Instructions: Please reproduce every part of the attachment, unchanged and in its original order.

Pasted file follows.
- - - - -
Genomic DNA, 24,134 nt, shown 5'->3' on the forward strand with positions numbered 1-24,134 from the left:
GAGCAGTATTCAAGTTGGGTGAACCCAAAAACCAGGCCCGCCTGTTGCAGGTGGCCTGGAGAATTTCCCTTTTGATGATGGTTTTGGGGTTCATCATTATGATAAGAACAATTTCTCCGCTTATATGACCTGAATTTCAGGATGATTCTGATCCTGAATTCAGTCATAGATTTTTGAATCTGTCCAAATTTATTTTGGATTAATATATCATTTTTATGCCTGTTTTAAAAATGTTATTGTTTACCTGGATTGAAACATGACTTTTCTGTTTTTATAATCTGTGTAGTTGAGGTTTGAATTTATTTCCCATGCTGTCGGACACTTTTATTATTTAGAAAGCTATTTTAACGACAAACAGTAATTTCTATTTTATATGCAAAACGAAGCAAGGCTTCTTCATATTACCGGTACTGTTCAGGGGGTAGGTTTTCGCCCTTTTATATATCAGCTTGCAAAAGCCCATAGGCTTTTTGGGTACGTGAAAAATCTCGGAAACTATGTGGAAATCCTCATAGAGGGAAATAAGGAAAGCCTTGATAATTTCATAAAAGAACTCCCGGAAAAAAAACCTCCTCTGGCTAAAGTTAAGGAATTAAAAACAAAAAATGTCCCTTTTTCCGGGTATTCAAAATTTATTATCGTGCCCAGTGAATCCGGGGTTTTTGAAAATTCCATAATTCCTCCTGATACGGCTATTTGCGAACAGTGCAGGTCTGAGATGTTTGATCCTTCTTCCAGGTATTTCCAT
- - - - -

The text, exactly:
Genomic DNA, 24,134 nt, shown 5'->3' on the forward strand with positions numbered 1-24,134 from the left:
GAGCAGTATTCAAGTTGGGTGAACCCAAAAACCAGGCCCGCCTGTTGCAGGTGGCCTGGAGAATTTCCCTTTTGATGATGGTTTTGGGGTTCATCATTATGATAAGAACAATTTCTCCGCTTATATGACCTGAATTTCAGGATGATTCTGATCCTGAATTCAGTCATAGATTTTTGAATCTGTCCAAATTTATTTTGGATTAATATATCATTTTTATGCCTGTTTTAAAAATGTTATTGTTTACCTGGATTGAAACATGACTTTTCTGTTTTTATAATCTGTGTAGTTGAGGTTTGAATTTATTTCCCATGCTGTCGGACACTTTTATTATTTAGAAAGCTATTTTAACGACAAACAGTAATTTCTATTTTATATGCAAAACGAAGCAAGGCTTCTTCATATTACCGGTACTGTTCAGGGGGTAGGTTTTCGCCCTTTTATATATCAGCTTGCAAAAGCCCATAGGCTTTTTGGGTACGTGAAAAATCTCGGAAACTATGTGGAAATCCTCATAGAGGGAAATAAGGAAAGCCTTGATAATTTCATAAAAGAACTCCCGGAAAAAAAACCTCCTCTGGCTAAAGTTAAGGAATTAAAAACAAAAAATGTCCCTTTTTCCGGGTATTCAAAATTTATTATCGTGCCCAGTGAATCCGGGGTTTTTGAAAATTCCATAATTCCTCCTGATACGGCTATTTGCGAACAGTGCAGGTCTGAGATGTTTGATCCTTCTTCCAGGTATTTCCAT